Jamie Yates, Director of Communications & Media Relations, reiterated each of those commitments from the college in an email Tuesday (but noted that Gettysburg has “never deemed ourselves a sanctuary campus”) and said that services including in-person consultations with an immigration attorney, one-on-one counseling, and weekly gatherings of support occurred both late in the fall semester and through the spring semester of the 2016-17 academic year.

The fundraising effort from CPS, however, is not related to the college’s commitment to replace educational expenses of DACA students lost due to a change in immigration status. Any money towards that purpose would come from the college’s general financial aid budget.

Citing privacy concerns, Yates declined to provide further context regarding a prior statement from Riggs that there is a “relatively small” number of DACA students at Gettysburg.

“[T]his has been a challenging time for our DACA students, and we must continue to provide support and encouragement to them,” said Yates.

As of Tuesday afternoon, 110 donors had raised just over $103,000 towards the Pérez-Rico Scholarship. Kim Davidson, Director of the CPS, said that more than $92,000 was raised from individuals and organizations CPS approached individually before a crowdfunding campaign was launched. The scholarship honors the legacy of Pérez-Rico, who “worked hard to create a sustainable link between the immigrant community in Adams County and Gettysburg College through programming as well as the establishment of the organization Casa de la Cultura,” Davidson said.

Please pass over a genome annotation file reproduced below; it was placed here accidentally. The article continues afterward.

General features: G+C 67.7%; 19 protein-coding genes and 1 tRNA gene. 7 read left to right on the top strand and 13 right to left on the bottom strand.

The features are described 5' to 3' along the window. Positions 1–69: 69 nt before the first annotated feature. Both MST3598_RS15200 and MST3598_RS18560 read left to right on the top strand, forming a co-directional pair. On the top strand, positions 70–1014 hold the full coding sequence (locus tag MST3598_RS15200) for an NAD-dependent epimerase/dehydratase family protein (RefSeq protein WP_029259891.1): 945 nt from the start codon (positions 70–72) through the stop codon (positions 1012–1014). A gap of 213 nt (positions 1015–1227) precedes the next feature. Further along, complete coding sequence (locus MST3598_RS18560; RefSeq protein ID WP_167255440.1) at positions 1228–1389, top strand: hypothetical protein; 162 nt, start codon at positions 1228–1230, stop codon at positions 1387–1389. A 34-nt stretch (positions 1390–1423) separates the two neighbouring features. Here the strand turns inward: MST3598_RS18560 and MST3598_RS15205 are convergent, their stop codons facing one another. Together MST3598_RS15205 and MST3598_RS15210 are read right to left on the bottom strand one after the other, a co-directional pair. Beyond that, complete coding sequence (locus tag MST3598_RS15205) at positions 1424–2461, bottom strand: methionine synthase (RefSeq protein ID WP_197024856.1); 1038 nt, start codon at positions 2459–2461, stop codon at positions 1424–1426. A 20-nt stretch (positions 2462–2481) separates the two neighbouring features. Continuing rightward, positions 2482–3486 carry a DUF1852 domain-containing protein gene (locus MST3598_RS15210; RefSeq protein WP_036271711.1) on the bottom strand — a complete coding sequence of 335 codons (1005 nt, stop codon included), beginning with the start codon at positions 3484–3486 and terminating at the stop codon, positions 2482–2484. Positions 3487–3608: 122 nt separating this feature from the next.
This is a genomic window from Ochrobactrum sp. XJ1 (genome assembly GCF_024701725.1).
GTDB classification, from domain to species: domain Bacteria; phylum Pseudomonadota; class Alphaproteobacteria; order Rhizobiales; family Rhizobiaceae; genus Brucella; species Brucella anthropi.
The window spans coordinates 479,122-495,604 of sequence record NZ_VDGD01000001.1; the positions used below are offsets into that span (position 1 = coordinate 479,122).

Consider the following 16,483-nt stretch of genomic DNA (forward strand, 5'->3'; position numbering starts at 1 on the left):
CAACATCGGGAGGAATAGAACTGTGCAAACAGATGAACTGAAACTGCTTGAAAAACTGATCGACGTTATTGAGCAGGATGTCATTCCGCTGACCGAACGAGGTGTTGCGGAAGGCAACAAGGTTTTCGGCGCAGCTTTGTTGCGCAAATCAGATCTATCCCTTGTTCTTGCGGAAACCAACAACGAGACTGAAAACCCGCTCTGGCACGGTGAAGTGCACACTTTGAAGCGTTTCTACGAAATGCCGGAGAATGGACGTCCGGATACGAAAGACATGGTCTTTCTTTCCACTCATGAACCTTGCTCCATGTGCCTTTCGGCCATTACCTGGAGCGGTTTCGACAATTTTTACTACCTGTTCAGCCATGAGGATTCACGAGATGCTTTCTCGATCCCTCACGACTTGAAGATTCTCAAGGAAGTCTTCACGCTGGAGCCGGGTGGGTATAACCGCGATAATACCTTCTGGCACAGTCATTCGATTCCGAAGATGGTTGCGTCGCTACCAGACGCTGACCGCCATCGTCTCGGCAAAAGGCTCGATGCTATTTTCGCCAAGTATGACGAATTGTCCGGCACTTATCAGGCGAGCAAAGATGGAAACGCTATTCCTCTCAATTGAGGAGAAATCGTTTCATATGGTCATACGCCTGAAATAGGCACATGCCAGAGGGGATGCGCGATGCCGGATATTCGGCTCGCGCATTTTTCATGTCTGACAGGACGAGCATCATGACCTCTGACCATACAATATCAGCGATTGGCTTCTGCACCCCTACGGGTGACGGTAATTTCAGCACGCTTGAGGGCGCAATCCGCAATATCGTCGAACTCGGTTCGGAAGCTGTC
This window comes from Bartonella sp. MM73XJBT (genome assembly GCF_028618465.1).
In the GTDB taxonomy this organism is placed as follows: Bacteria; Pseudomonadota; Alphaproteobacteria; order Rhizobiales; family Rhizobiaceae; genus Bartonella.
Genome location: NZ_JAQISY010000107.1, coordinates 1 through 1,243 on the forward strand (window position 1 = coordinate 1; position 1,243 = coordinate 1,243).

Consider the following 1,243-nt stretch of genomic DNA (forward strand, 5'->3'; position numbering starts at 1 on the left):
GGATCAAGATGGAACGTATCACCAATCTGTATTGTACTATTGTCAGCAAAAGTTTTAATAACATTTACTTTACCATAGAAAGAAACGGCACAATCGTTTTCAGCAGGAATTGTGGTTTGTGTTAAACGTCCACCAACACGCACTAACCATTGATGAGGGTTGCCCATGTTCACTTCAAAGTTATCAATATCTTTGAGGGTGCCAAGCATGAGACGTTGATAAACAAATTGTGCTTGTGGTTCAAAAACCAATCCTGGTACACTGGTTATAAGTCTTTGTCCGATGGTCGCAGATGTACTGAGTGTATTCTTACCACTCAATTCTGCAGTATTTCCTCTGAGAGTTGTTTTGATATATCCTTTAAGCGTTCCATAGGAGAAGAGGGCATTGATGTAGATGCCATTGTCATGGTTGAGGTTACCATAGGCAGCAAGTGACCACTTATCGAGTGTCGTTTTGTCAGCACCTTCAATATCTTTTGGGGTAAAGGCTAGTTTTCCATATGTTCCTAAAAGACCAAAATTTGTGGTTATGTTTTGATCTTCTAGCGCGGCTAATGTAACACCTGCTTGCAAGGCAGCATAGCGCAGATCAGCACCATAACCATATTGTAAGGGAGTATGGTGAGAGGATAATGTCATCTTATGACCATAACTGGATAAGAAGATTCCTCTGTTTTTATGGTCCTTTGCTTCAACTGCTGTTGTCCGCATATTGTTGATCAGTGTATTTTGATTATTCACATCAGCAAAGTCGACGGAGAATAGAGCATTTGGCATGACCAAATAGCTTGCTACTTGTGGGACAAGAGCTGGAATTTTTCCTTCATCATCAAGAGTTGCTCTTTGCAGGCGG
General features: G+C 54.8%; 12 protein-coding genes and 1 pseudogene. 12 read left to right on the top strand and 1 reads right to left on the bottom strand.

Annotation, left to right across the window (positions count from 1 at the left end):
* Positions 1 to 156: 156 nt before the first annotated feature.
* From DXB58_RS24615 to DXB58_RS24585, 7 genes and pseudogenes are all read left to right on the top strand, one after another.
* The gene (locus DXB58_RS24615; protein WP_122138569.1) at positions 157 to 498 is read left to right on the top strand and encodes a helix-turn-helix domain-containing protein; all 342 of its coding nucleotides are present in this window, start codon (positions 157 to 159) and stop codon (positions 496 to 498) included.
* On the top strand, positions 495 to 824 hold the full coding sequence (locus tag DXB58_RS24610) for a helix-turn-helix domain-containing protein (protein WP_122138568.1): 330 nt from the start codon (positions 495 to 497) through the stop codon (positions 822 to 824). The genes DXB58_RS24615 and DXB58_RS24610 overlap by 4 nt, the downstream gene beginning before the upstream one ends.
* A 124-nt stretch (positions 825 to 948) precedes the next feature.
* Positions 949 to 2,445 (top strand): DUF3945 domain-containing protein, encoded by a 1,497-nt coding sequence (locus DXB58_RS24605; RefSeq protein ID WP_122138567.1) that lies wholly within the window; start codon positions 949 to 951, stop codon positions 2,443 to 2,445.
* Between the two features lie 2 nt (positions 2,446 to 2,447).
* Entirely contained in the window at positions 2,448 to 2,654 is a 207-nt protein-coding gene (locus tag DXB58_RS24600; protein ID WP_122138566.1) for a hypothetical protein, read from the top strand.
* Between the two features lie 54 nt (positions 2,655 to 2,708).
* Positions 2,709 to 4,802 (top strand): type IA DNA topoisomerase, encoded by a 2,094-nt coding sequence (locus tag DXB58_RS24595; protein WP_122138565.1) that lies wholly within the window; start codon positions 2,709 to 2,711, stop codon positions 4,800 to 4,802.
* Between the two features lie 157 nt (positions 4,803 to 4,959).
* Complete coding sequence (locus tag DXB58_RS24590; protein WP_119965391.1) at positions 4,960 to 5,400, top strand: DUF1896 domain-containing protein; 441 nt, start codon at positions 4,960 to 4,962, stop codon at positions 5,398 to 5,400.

Casa de la Cultura holds English as a Second Language classes and swimming clinics, and these are two of the primary ongoing efforts through CPS to facilitate engagement between Gettysburg College and the immigrant community. Other such efforts include the Painted Turtle Farm, El Centro (an after school program), and a migrant education after school program.

“Gettysburg believes that a diverse and inclusive learning environment is essential to academic excellence, student success, and a thriving community,” said Yates. “Inclusion and internationalization are major components of the College’s strategic plan and we are committed to cultivating a diverse, inclusive and welcoming campus community that enables our students to thrive and contribute.”

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Author: Benjamin Pontz

Benjamin Pontz '20 serves as editor-in-chief of The Gettysburgian. Previously, he served as a staff writer, event coverage coordinator, news editor, and managing news editor. During his tenure, he has written more than 120 articles, and he led the team that won first place in the 2017 Keystone Press Awards for ongoing news coverage of Robert Spencer's visit to Gettysburg College. Ben is a political science and public policy double major with a minor in music, and he reads up to seven newspapers daily. Follow him on Twitter @benpontz.